September 18, 2020

Lately, I’ve had songs from legendary rock supergroup The Traveling Wilburys at the top of my playlist. Why do I mention this? Because five months into the most significant lumber market rally of all time, several of the band’s greatest hits are starting to take on new meaning for me. Thus, it felt like a harmonious fit to use a few lyrics from these iconic songs (bolded below) to shed some light on 2020’s lumber market conditions and challenges.

As buyers and traders are beat up and battered around from the relentless pursuit of wood fiber – some in our industry are beginning to wonder if the market may be standing on shaky ground heading into Q4.

Roughly three weeks ago, the CME Lumber Futures contract began its bi-polar trading pattern. At that time, cash market participants recognized September as value-to-cash market offerings from mills, so the September contract held some semblance of strength. Compare this to the November and January contracts, which had relentlessly been sent up and been shot down every day, oscillating from limit down to limit up.

The recent volatility has been unprecedented. The November contract has lost roughly 20% of its value since the week of August 24, all while mill order files remain extended, and many end-users are still clamoring for any available wood fiber.

This begs the billion-dollar question: Is what we’re experiencing an anomaly, or are these market conditions indicative of our new reality going forward? No matter what the answer ends up being, the market's current state is an inflection point and requires extra scrutiny by those buying wood fiber to supply what seems to be an insatiable demand in new home construction.

Alas, it is too soon to determine if this is the beginning of the end for the recent overwhelming market. And while we don’t know whether we are entering the final round of this metaphorical boxing match, or whether there are multiple rounds left to go, what we can do is pause and assess some of what we do know in preparation. Below are a few considerations to keep in mind:

  • While it varies significantly by wood fiber species and region, certain mill order files have shortened over the last few weeks. While most order files remain extended, various items that were nearly impossible to procure eight weeks ago are at least showing up as options that producers are willing to quote for future production.

  • One of the largest contributing factors to this supply shortage is the overwhelming demand from the DIY segment at North American retailers. Reports indicate that box store fiber consumption continues to trend significantly over 2019. And while many are now predicting the holiday merchandising shift (which typically occurs in early Q4) as the eventual slowdown in this segment's demand, some producers are already forecasting that 2021 box store demand will resemble 2020. Their insight is based on the continued presence of COVID-19, a lessening of consumer debt and a surge in homeowners' discretionary income – all factors that will continue to play a role for the foreseeable future.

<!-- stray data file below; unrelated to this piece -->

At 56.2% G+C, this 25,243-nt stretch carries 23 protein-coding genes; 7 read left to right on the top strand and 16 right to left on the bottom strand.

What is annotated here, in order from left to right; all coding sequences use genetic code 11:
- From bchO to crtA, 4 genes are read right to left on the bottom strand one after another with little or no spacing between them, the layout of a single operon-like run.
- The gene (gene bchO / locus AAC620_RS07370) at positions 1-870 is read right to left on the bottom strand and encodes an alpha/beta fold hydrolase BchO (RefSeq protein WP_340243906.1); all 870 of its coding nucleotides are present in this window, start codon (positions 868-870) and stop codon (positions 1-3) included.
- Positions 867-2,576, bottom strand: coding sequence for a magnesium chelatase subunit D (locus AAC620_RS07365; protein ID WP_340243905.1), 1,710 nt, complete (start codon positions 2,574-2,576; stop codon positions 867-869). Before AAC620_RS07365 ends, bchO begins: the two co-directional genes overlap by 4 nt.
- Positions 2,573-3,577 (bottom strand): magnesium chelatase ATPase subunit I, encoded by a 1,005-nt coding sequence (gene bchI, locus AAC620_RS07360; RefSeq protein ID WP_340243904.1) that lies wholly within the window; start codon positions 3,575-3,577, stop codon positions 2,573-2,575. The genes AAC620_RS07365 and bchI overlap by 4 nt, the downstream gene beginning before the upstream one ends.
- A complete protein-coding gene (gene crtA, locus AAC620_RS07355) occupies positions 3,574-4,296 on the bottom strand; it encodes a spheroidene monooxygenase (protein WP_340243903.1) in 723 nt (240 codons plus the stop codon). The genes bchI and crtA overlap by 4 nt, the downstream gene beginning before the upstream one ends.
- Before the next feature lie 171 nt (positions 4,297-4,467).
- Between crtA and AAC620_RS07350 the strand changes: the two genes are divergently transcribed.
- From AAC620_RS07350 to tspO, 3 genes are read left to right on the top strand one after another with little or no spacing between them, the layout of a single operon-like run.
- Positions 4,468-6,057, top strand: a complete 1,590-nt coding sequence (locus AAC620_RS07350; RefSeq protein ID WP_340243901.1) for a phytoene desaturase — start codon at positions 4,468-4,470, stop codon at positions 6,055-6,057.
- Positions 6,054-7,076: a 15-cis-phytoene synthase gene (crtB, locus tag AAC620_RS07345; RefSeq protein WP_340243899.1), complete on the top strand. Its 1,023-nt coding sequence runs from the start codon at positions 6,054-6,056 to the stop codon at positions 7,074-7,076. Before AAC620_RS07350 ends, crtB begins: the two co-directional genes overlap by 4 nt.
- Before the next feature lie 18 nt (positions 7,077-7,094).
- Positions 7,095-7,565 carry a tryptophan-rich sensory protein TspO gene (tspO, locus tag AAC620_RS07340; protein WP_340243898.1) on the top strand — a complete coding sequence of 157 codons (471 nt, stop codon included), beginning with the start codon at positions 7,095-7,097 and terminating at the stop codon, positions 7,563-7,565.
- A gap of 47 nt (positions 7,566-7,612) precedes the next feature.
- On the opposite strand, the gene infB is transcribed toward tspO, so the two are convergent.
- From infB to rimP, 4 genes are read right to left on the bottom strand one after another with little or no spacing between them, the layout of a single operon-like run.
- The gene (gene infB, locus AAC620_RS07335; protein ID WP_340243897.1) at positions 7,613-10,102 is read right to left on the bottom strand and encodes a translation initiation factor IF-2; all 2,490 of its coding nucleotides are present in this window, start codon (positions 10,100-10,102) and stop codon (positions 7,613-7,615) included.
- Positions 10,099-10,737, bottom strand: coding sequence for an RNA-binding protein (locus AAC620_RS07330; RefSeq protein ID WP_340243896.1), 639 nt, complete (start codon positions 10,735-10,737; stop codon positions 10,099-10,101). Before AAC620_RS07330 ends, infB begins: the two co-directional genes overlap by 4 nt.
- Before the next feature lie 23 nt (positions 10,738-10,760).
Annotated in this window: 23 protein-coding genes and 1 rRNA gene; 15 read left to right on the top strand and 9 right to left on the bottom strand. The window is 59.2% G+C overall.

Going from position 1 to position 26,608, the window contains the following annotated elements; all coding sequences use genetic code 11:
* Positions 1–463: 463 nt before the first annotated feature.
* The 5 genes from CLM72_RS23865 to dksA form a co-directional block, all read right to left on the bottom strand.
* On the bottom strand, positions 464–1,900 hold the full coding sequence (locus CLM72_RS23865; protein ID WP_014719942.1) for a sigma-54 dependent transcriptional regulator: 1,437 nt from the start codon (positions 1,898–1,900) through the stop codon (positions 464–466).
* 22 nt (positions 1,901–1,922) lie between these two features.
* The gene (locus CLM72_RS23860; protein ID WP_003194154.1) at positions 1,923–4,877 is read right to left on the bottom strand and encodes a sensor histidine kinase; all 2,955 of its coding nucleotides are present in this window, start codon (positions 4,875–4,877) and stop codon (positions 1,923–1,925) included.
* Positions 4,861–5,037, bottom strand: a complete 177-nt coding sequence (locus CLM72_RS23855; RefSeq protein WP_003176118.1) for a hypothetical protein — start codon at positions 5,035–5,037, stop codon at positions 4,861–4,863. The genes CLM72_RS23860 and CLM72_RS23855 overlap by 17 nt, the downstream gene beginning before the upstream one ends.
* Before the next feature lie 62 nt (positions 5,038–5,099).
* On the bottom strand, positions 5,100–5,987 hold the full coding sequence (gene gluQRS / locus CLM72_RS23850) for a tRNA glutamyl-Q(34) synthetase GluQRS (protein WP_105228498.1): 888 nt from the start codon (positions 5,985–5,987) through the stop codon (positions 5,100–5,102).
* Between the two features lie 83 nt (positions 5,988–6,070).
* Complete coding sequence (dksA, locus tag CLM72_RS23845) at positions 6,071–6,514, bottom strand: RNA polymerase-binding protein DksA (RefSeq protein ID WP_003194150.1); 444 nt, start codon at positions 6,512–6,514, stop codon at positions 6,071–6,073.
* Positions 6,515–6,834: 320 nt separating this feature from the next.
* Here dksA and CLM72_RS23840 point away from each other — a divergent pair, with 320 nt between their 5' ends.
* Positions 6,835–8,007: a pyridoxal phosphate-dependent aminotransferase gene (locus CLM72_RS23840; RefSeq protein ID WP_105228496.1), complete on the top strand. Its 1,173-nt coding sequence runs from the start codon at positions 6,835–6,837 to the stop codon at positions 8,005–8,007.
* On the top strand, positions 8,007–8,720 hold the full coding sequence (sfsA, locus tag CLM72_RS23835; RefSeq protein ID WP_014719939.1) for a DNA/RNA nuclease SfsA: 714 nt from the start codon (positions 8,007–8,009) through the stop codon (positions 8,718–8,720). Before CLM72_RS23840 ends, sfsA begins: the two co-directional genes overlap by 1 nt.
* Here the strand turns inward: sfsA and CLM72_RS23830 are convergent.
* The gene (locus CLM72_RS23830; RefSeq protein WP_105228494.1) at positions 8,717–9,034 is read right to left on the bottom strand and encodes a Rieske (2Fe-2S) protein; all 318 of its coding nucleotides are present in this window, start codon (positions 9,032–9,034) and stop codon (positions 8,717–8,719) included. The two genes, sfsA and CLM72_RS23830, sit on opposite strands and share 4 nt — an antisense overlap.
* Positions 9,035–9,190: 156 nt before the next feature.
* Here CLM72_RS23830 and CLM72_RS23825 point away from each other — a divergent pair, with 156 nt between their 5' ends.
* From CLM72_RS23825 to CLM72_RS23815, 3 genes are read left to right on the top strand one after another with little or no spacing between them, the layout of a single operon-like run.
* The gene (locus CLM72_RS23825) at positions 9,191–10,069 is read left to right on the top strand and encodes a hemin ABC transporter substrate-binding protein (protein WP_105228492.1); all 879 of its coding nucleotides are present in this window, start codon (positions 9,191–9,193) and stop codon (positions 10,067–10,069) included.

• Specific to the CME November and March contracts, the published Commitment of Traders Report points out that, unlike when the market collapsed in February and March at the hands of the Funds Asset Class, this current selling pressure is being driven by the Commercial Asset Class. Put another way, when the market tanked in Q1 2020, it was largely due to outside the industry asset classes, as all financial markets were in a mass sell-off phase. Conversely, recent selling pressure has been driven by those in our industry, as the Commercial Asset Class represents a mix of producers and end-users. This selling pressure is indicative of either producer building a deferred order file, end-users betting on a seasonal correction, or a combination of the two.

As stated earlier, this inflection point is a tough one for those still clawing for wood fiber, as being out of stock and unable to service home builder demand is not an option; however, potentially owning wood that is costed at $120,000 per railcar, but only valued at $70,000, is a terrifying proposition. Again, it is too soon to tell, but if industry publications begin reporting the Futures board activity as cash market despite order files, then it’s the end of the line for this portion of bull market.

In closing, while there is currently significant noise around market direction, markets will trade based on the yet to be determined end-user demand in Q4 and Q1 2021 (based on both new home construction and repair / remodel). Love or hate the lumber market of 2020, those who are successfully navigating these choppy waters are doing so by displaying a combination of wit, cool and credibility; so much so, I believe that Dylan and Petty would deem any one of these buying and trading rock stars worthy of being "a Wilbury." Oh, the sweet smell of success.

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